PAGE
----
While this mountain can be seen from many places in the immediate area, it is not one that draws a lot of attention. From a distance, it looks like nothing more than a bump along the ridge that also contains Notchtop, Knobtop & Gabletop Mountains, and is often "climbed" in conjunction with these other peaks.
Ptarmigan Point serves as the western most, and deepest summit that makes up the walls of Odessa Gorge, a dramatic, glacially carved gorge in the heart of Rocky Mountain National Park.
This peak is easliy accessible from the Flattop Mountain Trail and lies along the Continental Divide just to the Northwest of Flattop Mountain, overlooking the Bighorn Flats. It has a great little summit block, and provides for interesting views of many of the parks high peaks. It is also, as its name suggests, a great place to see Ptarmigan. This Tundra-loving bird changes from brown to white every year and blends in very well with its surroundings. So keep a sharp eye out!
Round Trip: 10.5 miles
Elevation Gain: 2,888 feet
You will want to start your hike from Bear Lake, in Rocky Mountain National Park. The easiest way to get to Bear Lake, will be to enter the Park at the Beaver Meadows Entrance (hwy 36). Take your first left onto Bear Lake Road, and follow it until it dead ends (about 10 miles) at the Bear Lake Parking Lot. Follow the path about 1/4th of the way around the lake until you see the trail with sign directing you to Flattop Mountain. Follow that trail.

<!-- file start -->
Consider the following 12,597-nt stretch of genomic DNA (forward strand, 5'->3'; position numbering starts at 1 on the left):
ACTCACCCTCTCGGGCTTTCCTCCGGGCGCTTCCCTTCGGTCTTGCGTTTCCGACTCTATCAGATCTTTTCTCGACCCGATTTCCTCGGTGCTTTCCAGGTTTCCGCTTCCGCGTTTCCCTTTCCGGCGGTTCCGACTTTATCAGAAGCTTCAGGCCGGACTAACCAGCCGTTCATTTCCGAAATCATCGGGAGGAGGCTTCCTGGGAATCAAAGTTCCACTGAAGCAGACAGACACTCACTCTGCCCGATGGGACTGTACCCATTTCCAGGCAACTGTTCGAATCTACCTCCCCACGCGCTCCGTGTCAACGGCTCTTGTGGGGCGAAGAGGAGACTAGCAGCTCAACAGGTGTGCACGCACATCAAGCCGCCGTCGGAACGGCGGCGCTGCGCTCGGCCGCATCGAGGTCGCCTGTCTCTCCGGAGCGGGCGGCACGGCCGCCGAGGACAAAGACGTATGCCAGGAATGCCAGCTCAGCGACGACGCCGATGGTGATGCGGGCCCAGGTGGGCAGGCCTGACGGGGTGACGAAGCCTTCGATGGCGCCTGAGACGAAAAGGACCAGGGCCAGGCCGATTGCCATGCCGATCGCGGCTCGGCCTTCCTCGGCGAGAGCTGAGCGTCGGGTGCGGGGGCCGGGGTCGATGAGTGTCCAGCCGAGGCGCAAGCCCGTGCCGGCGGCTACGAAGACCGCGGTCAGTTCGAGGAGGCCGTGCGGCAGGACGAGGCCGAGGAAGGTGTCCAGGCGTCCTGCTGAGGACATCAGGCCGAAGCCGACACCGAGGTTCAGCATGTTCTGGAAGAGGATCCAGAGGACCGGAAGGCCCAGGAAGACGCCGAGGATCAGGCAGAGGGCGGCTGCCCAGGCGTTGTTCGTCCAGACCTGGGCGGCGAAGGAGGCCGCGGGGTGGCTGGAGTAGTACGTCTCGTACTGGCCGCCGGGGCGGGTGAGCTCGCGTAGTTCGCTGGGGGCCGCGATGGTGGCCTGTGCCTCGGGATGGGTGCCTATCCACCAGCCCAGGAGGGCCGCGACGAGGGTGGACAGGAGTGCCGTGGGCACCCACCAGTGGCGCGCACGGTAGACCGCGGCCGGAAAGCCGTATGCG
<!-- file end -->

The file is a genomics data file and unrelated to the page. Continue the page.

The only permit required is a pass to get into the National Park. You can buy a week pass for $15, or an annual pass for $30. If you plan on camping , you will need to contact the Backcountry Office at 970-586-1242. Fees for camping vary, depending on the season, and the number in your party. A parking pass will only be required when parking overnight. A pass is included in the price of you backcountry camping permit.
Fees for admission.
When To Climb
Ptarmigan Point can be climbed any time of the year. However, the Flattop Mountain Trail is basically snow free from June through September. So the Summer and early Fall are the easiest times to climb this mountain. It is just a little harder in the Winter, simply because it's more work using snowshoes. You will not need crampons or an ice axe.
Camping is allowed in the National Park. There are a few campsites in the area, some closer to Ptarmigan Point than others. There are no campsites on the Flattop Mountain Trail. Ask about campsites around Fern Lake and/or sites just West of the divide in the Tonohutu drainage, or the North Inlet drainage. Call 970-586-1242 to make reservations. Fees will vary depending on season and the number in your party. These will ALL be STOVES ONLY campsites.
Backcountry Camping Info.
More Info. and maps of designated Backcountry Sites.
Here is the form to request a backcountry permit:
Backcountry Campsite Request Form
To get the most accurate conditions on this mountain, it would be best to call Rocky Mountain National Park directly. 970-586-1206.